History will often show that 4-forward rotations are hard to implement, and 1 player is normally lost in the shuffle playing significantly reduced minutes and having a limited impact. Brad Fittler has named a 4-forward bench without any true props and no defined roles, this could be a disaster. The key will be how Vaughan and Trbojevic are used through the game, Vaughan is defensively mobile and capable of winning contact, Trbojevic is one of the best defensive middles and his ball-playing when engaging the line offers value offensively beyond any of his replacements. If either player gets lost in the shuffle and spends long minutes on the bench as Fittler struggles to integrate his patch-work middle rotation, it’s hard to imagine how they generate enough go-forward to win.
For Queensland, life is much easier;
8. Dylan Napa
10. Josh Papalii
11. Felise Kaufusi
12. Matt Gillett
13. Josh McGuire
15. Jarrod Wallace
16. Tim Glasby
17. David Fifita
Barring injury they will roll with a more traditional rotation, the edges will play long minutes while the middle will be rotated relatively evenly among the remaining 6 forwards. From Game 1, Joe Ofagengaue and Jai Arrow have both been excluded through injury with Jarrod Wallace and Tim Glasby taking their place. Both of these players offer different skills, Glasby is a defender and his primary role will be tightening the ruck late in the first half. Jarrod Wallace who was much-maligned in last years series is a high-workrate player who is defensively sound, can win contact, and can engage the line and make passes through the middle providing Queensland’s offence with initial shape.
As it was in Game 1, the key for Queensland will be rapid middle rotations. Dylan Napa and Josh Papalii are both large bodies who can be targeted through the ruck if fatigued. Napa had a poor Game 1 and looked out-of-place in such a high-intensity environment; he finished with 10 completed tackles, 7 missed tackles and his benching early in the second half was the catalyst for Queensland’s domination through the middle. Josh McGuire can also be sloppy around the ruck under fatigue and while Queensland only used 2 interchanges in the first half of Game 1, given the success of David Fifita it could be amiss not to interchange McGuire in the last 10 minutes in Perth. Kevin Walters will need to do everything possible to limit opportunities presented to NSW through the ruck, they were split open a handful of times in Game 1 and were lucky to recover, if he misses a rotation in Game 2 and Damien Cook manages to slip beyond a fatigued forward they mightn’t be so lucky.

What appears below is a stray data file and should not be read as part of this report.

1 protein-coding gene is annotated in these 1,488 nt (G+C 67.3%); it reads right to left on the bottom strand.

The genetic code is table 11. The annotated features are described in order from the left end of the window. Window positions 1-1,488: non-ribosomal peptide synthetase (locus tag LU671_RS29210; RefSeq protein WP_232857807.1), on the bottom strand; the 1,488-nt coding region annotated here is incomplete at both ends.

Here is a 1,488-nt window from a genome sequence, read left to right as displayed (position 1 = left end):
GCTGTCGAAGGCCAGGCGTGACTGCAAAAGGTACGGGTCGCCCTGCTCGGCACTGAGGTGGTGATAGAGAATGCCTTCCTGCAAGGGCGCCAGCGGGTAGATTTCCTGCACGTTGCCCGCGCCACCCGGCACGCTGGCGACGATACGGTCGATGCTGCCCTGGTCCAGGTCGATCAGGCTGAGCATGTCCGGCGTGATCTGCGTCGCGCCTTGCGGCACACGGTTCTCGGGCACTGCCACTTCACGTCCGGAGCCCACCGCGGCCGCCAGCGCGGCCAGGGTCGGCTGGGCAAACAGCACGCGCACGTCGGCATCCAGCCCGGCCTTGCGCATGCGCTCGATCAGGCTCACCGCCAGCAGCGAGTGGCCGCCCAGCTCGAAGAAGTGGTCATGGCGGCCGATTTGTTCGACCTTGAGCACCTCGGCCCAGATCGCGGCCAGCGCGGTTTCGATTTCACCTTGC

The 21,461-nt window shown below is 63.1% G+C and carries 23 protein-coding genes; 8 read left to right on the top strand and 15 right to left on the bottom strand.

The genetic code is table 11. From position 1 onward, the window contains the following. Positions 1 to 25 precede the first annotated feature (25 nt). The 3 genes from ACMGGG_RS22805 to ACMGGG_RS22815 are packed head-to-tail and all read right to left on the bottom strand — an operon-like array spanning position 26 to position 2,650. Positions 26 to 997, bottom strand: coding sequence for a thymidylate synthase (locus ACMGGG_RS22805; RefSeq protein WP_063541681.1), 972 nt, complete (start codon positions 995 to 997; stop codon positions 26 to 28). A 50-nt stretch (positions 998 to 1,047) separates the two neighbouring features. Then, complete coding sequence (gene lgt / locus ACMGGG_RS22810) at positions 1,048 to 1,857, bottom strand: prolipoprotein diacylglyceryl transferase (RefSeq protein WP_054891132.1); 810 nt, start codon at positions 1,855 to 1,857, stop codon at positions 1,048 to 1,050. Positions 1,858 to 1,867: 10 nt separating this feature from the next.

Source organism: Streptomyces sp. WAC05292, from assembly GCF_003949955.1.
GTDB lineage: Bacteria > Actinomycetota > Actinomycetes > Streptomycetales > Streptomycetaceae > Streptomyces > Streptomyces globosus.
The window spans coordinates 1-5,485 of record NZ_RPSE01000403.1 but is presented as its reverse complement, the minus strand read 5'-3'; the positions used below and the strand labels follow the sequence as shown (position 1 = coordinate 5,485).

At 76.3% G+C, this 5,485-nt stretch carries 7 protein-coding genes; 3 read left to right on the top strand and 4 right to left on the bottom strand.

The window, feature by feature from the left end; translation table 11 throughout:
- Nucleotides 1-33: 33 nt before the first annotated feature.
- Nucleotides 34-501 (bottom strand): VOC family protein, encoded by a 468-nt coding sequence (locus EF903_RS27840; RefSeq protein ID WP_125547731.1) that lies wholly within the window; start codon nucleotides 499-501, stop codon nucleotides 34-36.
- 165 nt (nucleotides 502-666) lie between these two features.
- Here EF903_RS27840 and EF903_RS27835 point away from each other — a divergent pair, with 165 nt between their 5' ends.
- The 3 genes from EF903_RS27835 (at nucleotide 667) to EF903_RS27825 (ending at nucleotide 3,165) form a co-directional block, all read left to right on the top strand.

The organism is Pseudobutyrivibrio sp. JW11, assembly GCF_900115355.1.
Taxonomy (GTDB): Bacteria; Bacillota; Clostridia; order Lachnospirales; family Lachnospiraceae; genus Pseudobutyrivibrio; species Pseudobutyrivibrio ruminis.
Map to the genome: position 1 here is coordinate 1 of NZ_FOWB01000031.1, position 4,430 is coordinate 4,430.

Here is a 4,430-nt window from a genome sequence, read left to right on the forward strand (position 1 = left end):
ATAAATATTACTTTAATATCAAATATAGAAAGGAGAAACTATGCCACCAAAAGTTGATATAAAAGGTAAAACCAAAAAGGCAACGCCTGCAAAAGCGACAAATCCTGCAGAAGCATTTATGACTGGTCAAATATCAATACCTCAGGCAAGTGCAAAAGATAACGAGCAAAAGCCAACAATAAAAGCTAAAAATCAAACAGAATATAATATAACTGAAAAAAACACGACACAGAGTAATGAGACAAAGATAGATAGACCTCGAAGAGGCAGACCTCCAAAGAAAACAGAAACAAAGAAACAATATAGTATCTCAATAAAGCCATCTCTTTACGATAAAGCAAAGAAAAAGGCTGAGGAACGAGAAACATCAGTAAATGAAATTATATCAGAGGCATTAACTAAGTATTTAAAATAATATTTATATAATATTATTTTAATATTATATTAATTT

Goal Line Attack & Defence
The attacks of both sides in Game 1 were a mixed bag. The left edges were billed as offensive juggernauts for both teams yet struggled to find a cohesive rhythm.
For New South Wales there were structural issues, Cody Walker played as a wider five-eighth relying on Cook and Cleary to generate the initial shape and opportunities were scarce. The left was largely starved of ball, Cleary playing as an unfamiliar dominant half failed to engage the left side and the spacing between Latrell Mitchell and Cody Walker was awkward as they both occupied similar roles. Queensland’s left side attack was clunky throughout, the service from Ben Hunt was often slow and even when positioned adequately, Munster/Ponga/Morgan failed to combine in a way that questioned the New South Wales defence. The longer left-side sweeps were poorly timed and often broke down at the initial point of attack leaving Munster with possession, it’s telling the only try generated from Queensland’s left was a wrap where the shape is generated with a stationary ball held by Kaufusi as opposed to relying on the timing of moving players;
The right had more success for both teams, the shorter sweeps from the middle allowed the ball to find the second-man quicker, in this case Ponga and Tedesco, and both were able to generate opportunities through ball-playing.
Both of Queensland’s edges remain unchanged which will only aid in developing combinations, offensively they will line-up like this;
On the surface their left edge of Cherry-Evans, Kaufusi, Munster, Ponga, Morgan and Oates looks potent but it’s interesting to wonder if again the right-edge might have more success given the defensive matchups. James Maloney despite all his accolades is an exceptionally poor defender by any measure and is flanked by Jack Wighton playing in an unfamiliar defensive position. These two players will have to contend with Kalyn Ponga coming off the back of a Cherry-Evans generated sweep.